The lawsuit also charges that the city failed to comply with procedures for alternative baselines, inadequately analyzed environmental effects, and failed to adopt legally adequate findings. Each of these causes of action is based on the City's failure to comply with CEQA statutes in preparing and certifying the EIR. The Renewed HOPE lawsuit will therefore prevail in the courts.

Comments on East Housing Removal Action
CERCLA Exempts Diggers from City Permit Requirement

Clearwater Revival Company has prepared comments on a draft removal action workplan for East Housing. Catellus and the City of Alameda prepared the Removal Action Workplan to expedite the transfer of potentially contaminated property for residential development. Cal-EPA required the workplan after the Navy proposed a Time Critical Removal Action. The Workplan and Time Critical Removal Action consist of doing nothing. These documents are necessary to implement the City's marsh crust ordinance which won't do anything either. Federal law exempts someone digging into marsh crust contamination from having to obtain a permit as the City's marsh crust ordinance requires. The comments Clearwater Revival Company submitted to Cal-EPA can be found here.

RAB hears from Water Board on Leaking Tank Program
Fuel Leaks at Alameda Point Exception to the Rule

At the April Alameda Point RAB meeting the Regional Water Quality Control Board (RWQCB) provided a presentation on their Leaking Underground Storage Tank cleanup program. In 1995, the RWQCB adopted a policy of natural attenuation, let nature cleanup leaking underground tank sites. The natural attenuation policy, however, does not apply to fuel leaks that have the potential to impact San Francisco Bay water quality. Despite this, the natural attenuation policy is being used to address leaks from over 100 former underground storage tank sites and eleven miles of underground fuel pipelines at Alameda Point.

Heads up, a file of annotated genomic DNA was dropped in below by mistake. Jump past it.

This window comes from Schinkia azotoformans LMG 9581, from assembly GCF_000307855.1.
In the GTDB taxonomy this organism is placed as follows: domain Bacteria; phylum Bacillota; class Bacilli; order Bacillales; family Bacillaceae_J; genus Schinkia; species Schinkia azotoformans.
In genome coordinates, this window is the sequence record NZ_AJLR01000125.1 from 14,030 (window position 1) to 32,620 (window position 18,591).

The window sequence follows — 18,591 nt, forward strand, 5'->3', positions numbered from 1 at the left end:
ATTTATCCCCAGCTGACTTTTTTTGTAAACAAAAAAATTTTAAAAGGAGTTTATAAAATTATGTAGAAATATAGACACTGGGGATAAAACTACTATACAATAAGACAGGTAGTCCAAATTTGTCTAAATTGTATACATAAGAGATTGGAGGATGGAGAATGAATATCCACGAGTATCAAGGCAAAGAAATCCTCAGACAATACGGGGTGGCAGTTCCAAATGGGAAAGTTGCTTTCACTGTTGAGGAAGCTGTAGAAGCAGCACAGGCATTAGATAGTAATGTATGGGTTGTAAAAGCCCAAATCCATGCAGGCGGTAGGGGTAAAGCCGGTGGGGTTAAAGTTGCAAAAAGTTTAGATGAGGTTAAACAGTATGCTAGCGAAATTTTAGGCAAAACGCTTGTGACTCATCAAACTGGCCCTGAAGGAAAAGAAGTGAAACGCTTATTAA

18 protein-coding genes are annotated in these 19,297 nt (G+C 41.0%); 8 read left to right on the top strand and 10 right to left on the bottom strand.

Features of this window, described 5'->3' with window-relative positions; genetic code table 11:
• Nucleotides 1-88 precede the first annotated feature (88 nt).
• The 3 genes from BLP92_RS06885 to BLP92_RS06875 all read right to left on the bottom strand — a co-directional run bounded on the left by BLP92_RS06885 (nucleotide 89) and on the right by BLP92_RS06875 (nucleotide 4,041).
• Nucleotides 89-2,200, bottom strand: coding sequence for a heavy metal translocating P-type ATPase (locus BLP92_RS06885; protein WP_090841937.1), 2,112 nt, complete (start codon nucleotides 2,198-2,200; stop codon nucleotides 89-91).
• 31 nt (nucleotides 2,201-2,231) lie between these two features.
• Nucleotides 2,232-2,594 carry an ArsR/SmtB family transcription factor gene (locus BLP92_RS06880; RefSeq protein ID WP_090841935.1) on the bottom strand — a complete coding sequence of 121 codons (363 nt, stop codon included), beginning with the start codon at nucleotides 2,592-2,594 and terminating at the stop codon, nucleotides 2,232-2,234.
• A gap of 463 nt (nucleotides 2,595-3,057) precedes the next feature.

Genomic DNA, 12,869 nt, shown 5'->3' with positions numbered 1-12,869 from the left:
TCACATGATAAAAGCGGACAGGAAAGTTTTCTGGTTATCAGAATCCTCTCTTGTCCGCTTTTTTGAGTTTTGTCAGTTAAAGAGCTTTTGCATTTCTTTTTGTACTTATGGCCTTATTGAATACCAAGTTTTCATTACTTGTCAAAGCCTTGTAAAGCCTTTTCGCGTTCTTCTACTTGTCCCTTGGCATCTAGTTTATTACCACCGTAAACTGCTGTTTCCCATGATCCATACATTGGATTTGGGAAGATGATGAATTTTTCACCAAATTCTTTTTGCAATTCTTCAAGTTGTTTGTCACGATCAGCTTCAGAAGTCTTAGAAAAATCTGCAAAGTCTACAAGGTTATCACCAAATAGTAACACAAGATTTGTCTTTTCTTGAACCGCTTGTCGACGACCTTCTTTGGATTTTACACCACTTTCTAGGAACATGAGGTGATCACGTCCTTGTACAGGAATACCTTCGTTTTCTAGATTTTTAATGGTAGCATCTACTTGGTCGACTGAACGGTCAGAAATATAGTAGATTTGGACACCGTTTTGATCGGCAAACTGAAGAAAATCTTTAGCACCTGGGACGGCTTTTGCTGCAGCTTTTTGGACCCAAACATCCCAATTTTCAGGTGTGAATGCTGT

The RWQCB's policy requires that the effects of natural attenuation, declining groundwater contaminant concentrations, be demonstrated. This phenomenon has never been demonstrated at Alameda Point. High chloride and boron levels found in groundwater are expected to inhibit biodegradation of petroleum compounds. High chloride concentrations are from saltwater mixing with groundwater. The high boron levels from wastes produced by the Pacific Borax Company (who's plant appears on the seal of the City of Alameda) which operated at Alameda Point for 50 years.

The RWQCB indicated that natural attenuation is appropriate unless explosion hazards may be caused by petroleum fumes in manholes and sewer lines. These hazards have been a constant problem at Alameda Point. Several man-holes near the Atlantic Street Gate and City View Skate Park contain warnings about the fuel leak related explosion hazards. At City View Skate Park fumes from a leaking jet fuel pipeline were evident in the Spring of 1998 and jet fuel was found floating in an adjacent storm drain catch basin.

The RWQCB natural attenuation policy also completely over-looks the risk from petroleum plumes beneath buildings. Building 527 inside the Atlantic Gate has required evacuation in the past due to explosive levels of AV-Gas. Recently extremely hazardous levels of benzene (17 milligrams/cubic meter) were found in a soil gas sample between the Alameda Little League Field and the FISC Annex.